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Big Heart Appeal highlights rising heart issues in younger generation

The Heart Foundation’s single biggest annual fundraiser of the year, the Big Heart Appeal, is back this month with a strong message – help us to save lives through life-saving heart research.

An image of two volunteers raising money for the Heart Foundation New Zealand's Big Heart Appeal

As heart attacks, heart failure and heart disease continue to rise, especially among our younger population, there has never been a better time to donate towards life-saving heart research and overseas training for New Zealand cardiologists, funded by the Heart Foundation.

“Heart disease claims the life of one New Zealander every 90 minutes, so it’s vital that we invest in life-saving heart research to help keep families together for longer,” says Dr Gerry Devlin, Medical Director at the Heart Foundation.

Globally, we are seeing early deaths from heart disease hitting their highest levels. 

Cases of heart attacks, heart failure and strokes among the under-75s had been declining since the 1960s, due to better prevention and management. But now we’re starting to see a reversal of six decades of progress. 

Regardless of age, gender or background, heart issues can happen to anyone.

For Natalie, a young wife, mother and nurse, her cardiac event happened on what seemed like an ordinary evening, as she was folding laundry at home. But her nursing background immediately sounded internal alarms and she knew she was experiencing something out of the ordinary.

After suffering a cardiac arrest, Natalie's health journey didn't end there. Two years later, she developed heart rhythm issues and was diagnosed with AF (Atrial Fibrillation) and SVT (Supraventricular Tachycardia).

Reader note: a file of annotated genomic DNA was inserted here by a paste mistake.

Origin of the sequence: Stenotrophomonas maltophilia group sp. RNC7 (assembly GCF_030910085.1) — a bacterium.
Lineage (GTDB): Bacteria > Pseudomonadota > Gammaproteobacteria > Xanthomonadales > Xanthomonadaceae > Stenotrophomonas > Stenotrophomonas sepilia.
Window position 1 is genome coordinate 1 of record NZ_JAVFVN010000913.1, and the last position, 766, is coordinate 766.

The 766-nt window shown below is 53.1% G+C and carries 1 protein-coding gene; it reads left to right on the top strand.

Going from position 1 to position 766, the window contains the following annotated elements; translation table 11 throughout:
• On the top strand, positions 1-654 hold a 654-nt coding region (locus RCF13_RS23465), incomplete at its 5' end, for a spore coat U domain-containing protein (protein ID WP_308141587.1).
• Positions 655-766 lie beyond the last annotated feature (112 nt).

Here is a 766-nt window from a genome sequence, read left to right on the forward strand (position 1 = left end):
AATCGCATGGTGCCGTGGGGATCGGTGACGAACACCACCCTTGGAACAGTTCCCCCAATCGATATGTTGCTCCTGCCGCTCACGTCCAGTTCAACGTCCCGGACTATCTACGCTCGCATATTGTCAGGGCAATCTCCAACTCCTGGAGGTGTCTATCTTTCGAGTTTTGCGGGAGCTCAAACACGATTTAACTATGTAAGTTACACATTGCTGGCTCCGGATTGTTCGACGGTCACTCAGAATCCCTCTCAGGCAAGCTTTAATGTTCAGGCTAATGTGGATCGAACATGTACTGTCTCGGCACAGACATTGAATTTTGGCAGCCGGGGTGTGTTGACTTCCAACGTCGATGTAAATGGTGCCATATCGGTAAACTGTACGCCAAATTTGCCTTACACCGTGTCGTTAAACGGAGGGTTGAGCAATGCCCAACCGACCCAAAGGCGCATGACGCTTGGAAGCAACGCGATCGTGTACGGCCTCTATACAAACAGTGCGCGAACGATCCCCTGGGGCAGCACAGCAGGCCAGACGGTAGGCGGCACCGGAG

“It was challenging to understand that I had these conditions as they were out of the blue," Natalie says. “I had no family history of heart disease or previous health issues.”

Natalie soon realised the importance of looking after her mental health in her cardiac journey.

"You feel incredibly vulnerable after a sudden health event like this," she explains. To manage her condition better, Natalie took several steps including cutting out caffeine and working on identifying stress triggers before they become overwhelming. 

"For women, especially during times of hormonal changes like childbirth, it's vital not to ignore stress and tiredness," Natalie advises. "And if there's one thing I'd like everyone to know, it's to check in with your GP or health provider if you have any concerns or notice any changes."

Faye, a 48-year-old schoolteacher at a primary school in Whanganui, epitomises the term ‘busy mum’. However, an unexpected cardiac arrest at a sports event brought her life to a screeching halt.

“It was so quick. I was ushering the kids back to a seated area and I suddenly collapsed. There were teachers with me and medics for the event, so I had an immediate response and then an ambulance came in and I got everything that I needed,” Faye recalls.

"I didn’t even know what a cardiac arrest was before it happened to me,” she says. "This knowledge needs to be out there because there are a lot of people that don’t understand about heart events – like the need for AEDs to be absolutely everywhere possible to save people’s lives.

"Yes, it was a traumatic experience, but if it had to happen then I’m just so grateful that it happened like that. Afterwards, I was flown down to the cardiology department in Wellington."

Faye woke up in the hospital in Wellington where she received an ICD defibrillator implant. The defibrillator wire runs across her chest, a constant reminder of her second chance.

Her near-death experience became a catalyst for change. Faye's school now hosts St. John’s instructors who teach students cardiopulmonary resuscitation (CPR) techniques and what to do in emergency situations. Faye spearheaded fundraising for an Automated External Defibrillator (AED) for her school, educating her community on its use. 

"I hope that one day I can help someone else be as lucky as I was," she says.

Over the past fifty-five years, the Heart Foundation has invested more than $90 million in life-saving research along with overseas training for cardiologists, who bring their skills home to improve and save the lives of New Zealanders. 

To donate to life-saving heart research, look out for the Big Heart Appeal street collectors on Friday 23 and Saturday 24 February.

Heart disease can happen to anyone, anywhere, at any time.
Donate now to support life-saving heart research.

Donate now